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Locality of topological dynamics in Chern insulators.
by Anton Markov, Diana Golovanova, Alexander Yavorsky and Alexey Rubtsov
Submission summary
Authors (as registered SciPost users):  Anton Markov 
Submission information  

Preprint Link:  scipost_202306_00004v2 (pdf) 
Date submitted:  20240717 23:44 
Submitted by:  Markov, Anton 
Submitted to:  SciPost Physics 
Ontological classification  

Academic field:  Physics 
Specialties: 

Approaches:  Theoretical, Computational 
Abstract
A system having macroscopic patches in different topological phases have no welldefined global topological invariant. To treat such a case, the quantities labeling different areas of the sample according to their topological state are used, dubbed local topological markers. Here we study their dynamics. We concentrate on two quantities, namely local Chern marker and onsite charge induced by an applied magnetic field. The first one provides the correct information about the system’s topological properties, the second can be readily measured in experiment. We demonstrate that the timedependent local Chern marker is much more nonlocal object than the equilibrium one. Surprisingly, in large samples driven out of equilibrium, it leads to a simple description of the local Chern marker’s dynamics by a local continuity equation. Also, we argue that the connection between the local Chern marker and magneticfield induced charge known in static holds out of equilibrium in some experimentally relevant systems as well. This gives a clear physical description of the marker’s evolution and provides a simple recipe for experimental estimation of the topological marker’s value.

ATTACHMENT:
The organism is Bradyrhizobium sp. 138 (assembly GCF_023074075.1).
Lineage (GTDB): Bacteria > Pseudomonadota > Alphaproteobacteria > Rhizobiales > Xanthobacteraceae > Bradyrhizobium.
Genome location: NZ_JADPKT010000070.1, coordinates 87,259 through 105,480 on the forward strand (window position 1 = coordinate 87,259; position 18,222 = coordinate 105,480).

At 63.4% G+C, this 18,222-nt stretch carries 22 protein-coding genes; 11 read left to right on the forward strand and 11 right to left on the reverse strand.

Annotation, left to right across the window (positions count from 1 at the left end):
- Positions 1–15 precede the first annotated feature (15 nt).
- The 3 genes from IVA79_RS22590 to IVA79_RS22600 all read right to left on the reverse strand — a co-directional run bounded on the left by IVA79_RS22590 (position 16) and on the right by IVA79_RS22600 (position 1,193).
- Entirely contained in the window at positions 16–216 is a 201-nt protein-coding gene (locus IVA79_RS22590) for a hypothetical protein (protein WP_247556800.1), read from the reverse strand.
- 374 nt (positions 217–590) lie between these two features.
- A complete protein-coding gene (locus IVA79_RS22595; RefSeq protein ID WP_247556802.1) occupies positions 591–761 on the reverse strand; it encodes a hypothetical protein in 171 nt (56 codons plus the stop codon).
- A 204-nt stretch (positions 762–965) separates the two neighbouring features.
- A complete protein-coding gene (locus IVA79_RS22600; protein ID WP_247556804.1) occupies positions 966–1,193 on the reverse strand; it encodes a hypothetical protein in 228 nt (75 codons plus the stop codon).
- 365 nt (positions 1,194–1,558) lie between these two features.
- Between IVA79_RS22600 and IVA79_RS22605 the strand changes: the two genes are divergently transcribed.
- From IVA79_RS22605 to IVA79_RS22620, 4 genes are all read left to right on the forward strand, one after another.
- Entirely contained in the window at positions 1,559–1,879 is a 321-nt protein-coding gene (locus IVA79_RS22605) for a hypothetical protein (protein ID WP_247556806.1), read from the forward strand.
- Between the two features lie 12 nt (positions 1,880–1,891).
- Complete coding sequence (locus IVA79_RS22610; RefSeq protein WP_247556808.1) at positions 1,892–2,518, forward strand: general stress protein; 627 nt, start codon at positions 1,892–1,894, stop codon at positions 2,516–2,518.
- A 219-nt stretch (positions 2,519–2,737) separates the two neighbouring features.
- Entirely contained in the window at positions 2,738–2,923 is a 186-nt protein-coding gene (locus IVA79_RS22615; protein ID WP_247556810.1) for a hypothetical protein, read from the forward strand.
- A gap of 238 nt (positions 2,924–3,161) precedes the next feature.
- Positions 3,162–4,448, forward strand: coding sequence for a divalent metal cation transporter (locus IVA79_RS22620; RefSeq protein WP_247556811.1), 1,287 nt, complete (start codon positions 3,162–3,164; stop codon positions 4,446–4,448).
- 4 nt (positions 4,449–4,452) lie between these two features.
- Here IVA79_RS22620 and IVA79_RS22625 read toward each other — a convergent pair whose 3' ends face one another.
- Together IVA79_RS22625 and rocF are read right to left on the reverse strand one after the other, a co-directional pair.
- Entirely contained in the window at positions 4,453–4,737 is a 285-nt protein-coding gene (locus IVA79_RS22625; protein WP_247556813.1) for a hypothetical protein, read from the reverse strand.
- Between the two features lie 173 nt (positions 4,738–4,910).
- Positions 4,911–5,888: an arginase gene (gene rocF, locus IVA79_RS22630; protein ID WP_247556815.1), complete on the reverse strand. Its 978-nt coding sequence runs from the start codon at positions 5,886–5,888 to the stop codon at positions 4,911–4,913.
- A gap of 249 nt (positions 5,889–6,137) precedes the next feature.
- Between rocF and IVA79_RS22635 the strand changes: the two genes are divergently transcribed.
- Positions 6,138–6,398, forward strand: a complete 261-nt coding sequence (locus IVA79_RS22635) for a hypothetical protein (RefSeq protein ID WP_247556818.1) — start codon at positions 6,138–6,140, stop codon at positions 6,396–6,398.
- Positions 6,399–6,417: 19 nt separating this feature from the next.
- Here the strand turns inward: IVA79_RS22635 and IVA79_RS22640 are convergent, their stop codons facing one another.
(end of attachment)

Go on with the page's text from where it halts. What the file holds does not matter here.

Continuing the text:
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 Open a new pathway in an existing or a new research direction, with clear potential for multipronged followup work
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Author comments upon resubmission
Dear EditorinCharge,
We are resubmitting our manuscript titled ''Locality of topological dynamics in Chern insulators'' to SciPost Physics.
We sincerely thank the referees for the careful reading of our manuscript and for the very useful reviews. We have found the comments and questions from the referees very insightful, and believe these have helped us to increase the accessibility and clarity of the manuscript. Also we are quite encouraged by their interest in our results. Below we provided the answers to their comments and questions.
Both the referees found the figures a weak point of the manuscript. They found the figures hard to read and, in some cases, irrelevant. We definitely agreed that the figures required much revision, and in the new version, we hope to improve their readability.
Let us now provide the answers to each review.